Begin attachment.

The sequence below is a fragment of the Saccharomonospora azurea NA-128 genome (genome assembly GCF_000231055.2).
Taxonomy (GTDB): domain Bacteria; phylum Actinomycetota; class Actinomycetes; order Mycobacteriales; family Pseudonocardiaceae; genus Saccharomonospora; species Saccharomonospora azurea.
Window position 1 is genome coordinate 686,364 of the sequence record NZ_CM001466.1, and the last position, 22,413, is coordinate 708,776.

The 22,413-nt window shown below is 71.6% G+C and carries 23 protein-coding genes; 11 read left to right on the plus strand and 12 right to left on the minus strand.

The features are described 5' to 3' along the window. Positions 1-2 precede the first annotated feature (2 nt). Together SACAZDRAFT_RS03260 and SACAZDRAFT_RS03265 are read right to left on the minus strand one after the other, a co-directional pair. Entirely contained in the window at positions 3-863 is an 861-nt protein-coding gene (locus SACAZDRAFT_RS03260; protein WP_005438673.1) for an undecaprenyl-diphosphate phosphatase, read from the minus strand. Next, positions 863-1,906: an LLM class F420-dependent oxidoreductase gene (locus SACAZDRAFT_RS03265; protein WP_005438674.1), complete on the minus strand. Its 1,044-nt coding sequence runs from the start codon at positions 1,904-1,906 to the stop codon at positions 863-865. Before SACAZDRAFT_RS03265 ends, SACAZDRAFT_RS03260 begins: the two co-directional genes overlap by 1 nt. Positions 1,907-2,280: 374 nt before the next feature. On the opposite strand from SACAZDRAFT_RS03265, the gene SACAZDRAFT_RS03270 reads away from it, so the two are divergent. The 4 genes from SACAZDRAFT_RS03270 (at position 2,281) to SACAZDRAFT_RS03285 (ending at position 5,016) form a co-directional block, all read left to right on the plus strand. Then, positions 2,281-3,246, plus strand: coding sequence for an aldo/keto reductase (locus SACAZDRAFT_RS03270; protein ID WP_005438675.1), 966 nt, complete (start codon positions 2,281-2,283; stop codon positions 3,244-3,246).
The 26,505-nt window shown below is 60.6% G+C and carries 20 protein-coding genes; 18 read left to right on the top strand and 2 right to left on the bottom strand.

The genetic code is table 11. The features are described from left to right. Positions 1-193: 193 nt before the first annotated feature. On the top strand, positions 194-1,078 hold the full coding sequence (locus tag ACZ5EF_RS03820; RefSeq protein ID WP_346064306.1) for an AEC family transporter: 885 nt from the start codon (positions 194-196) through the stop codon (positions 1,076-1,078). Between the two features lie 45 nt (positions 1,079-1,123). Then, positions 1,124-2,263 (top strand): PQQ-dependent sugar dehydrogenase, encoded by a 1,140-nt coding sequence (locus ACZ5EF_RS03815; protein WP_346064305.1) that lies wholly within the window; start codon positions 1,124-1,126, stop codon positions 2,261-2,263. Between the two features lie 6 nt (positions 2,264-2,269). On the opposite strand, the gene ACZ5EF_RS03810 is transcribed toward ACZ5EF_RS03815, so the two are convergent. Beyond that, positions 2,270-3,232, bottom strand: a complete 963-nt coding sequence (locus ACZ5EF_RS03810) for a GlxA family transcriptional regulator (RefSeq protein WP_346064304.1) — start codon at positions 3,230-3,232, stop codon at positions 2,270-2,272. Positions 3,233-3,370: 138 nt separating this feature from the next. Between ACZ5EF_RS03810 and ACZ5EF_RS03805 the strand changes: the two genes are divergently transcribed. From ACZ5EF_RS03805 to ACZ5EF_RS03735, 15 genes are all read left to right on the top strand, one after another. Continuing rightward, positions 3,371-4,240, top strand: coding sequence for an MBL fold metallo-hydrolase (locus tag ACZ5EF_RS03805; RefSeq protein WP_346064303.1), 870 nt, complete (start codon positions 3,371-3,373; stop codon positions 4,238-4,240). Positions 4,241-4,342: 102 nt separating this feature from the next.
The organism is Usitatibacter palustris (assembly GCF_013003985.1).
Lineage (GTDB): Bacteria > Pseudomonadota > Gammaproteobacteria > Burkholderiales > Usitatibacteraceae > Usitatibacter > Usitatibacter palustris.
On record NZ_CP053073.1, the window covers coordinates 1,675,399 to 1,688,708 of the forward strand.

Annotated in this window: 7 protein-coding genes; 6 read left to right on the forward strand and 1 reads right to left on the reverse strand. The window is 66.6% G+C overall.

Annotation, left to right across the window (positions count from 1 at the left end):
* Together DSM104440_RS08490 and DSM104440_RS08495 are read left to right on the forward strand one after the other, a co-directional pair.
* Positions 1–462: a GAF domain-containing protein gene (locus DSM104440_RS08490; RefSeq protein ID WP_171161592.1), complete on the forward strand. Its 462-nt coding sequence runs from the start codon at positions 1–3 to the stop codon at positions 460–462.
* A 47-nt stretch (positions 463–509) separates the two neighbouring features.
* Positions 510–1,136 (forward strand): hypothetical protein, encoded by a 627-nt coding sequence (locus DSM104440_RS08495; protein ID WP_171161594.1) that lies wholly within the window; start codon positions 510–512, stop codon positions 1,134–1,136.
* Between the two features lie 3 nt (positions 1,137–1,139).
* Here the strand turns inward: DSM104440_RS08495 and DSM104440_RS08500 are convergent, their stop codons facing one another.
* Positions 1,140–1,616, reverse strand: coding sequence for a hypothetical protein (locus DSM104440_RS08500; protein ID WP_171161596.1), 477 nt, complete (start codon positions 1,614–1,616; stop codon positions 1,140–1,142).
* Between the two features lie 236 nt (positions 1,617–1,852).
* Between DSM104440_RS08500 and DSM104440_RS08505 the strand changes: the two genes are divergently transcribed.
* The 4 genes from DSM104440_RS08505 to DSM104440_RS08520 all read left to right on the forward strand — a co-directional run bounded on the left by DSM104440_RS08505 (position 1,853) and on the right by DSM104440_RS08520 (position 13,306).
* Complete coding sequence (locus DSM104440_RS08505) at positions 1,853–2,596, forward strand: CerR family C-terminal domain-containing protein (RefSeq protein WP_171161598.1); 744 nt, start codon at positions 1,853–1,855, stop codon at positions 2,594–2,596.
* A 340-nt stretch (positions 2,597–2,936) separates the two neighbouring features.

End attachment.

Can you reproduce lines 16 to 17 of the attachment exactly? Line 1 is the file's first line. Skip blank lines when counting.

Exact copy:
* Positions 510–1,136 (forward strand): hypothetical protein, encoded by a 627-nt coding sequence (locus DSM104440_RS08495; protein ID WP_171161594.1) that lies wholly within the window; start codon positions 510–512, stop codon positions 1,134–1,136.
* Between the two features lie 3 nt (positions 1,137–1,139).